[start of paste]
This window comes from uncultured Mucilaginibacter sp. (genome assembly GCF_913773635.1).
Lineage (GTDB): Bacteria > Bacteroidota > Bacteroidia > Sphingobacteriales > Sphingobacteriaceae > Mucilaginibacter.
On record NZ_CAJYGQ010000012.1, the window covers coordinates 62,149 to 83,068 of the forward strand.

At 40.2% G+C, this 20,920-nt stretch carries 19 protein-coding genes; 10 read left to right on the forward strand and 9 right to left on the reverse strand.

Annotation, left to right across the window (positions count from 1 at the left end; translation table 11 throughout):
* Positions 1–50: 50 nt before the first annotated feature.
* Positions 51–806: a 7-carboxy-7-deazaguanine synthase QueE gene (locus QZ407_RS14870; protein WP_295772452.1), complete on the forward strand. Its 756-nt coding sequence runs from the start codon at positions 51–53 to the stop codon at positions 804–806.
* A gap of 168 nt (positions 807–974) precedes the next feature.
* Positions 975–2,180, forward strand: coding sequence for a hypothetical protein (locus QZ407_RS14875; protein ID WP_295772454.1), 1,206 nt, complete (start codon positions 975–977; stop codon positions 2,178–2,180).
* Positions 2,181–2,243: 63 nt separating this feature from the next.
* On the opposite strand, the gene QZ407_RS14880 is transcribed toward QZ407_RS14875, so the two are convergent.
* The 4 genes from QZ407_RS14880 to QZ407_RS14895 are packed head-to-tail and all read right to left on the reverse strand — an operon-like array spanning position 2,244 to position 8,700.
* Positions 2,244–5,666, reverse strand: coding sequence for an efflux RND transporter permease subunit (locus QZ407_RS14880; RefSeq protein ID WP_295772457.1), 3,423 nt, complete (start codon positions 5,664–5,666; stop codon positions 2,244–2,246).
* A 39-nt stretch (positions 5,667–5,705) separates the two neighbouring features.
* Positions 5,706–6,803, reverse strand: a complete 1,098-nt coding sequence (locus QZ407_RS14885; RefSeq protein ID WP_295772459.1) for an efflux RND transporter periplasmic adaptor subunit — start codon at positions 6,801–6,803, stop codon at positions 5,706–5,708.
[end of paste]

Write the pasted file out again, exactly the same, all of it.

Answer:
This window comes from uncultured Mucilaginibacter sp. (genome assembly GCF_913773635.1).
Lineage (GTDB): Bacteria > Bacteroidota > Bacteroidia > Sphingobacteriales > Sphingobacteriaceae > Mucilaginibacter.
On record NZ_CAJYGQ010000012.1, the window covers coordinates 62,149 to 83,068 of the forward strand.

At 40.2% G+C, this 20,920-nt stretch carries 19 protein-coding genes; 10 read left to right on the forward strand and 9 right to left on the reverse strand.

Annotation, left to right across the window (positions count from 1 at the left end; translation table 11 throughout):
* Positions 1–50: 50 nt before the first annotated feature.
* Positions 51–806: a 7-carboxy-7-deazaguanine synthase QueE gene (locus QZ407_RS14870; protein WP_295772452.1), complete on the forward strand. Its 756-nt coding sequence runs from the start codon at positions 51–53 to the stop codon at positions 804–806.
* A gap of 168 nt (positions 807–974) precedes the next feature.
* Positions 975–2,180, forward strand: coding sequence for a hypothetical protein (locus QZ407_RS14875; protein ID WP_295772454.1), 1,206 nt, complete (start codon positions 975–977; stop codon positions 2,178–2,180).
* Positions 2,181–2,243: 63 nt separating this feature from the next.
* On the opposite strand, the gene QZ407_RS14880 is transcribed toward QZ407_RS14875, so the two are convergent.
* The 4 genes from QZ407_RS14880 to QZ407_RS14895 are packed head-to-tail and all read right to left on the reverse strand — an operon-like array spanning position 2,244 to position 8,700.
* Positions 2,244–5,666, reverse strand: coding sequence for an efflux RND transporter permease subunit (locus QZ407_RS14880; RefSeq protein ID WP_295772457.1), 3,423 nt, complete (start codon positions 5,664–5,666; stop codon positions 2,244–2,246).
* A 39-nt stretch (positions 5,667–5,705) separates the two neighbouring features.
* Positions 5,706–6,803, reverse strand: a complete 1,098-nt coding sequence (locus QZ407_RS14885; RefSeq protein ID WP_295772459.1) for an efflux RND transporter periplasmic adaptor subunit — start codon at positions 6,801–6,803, stop codon at positions 5,706–5,708.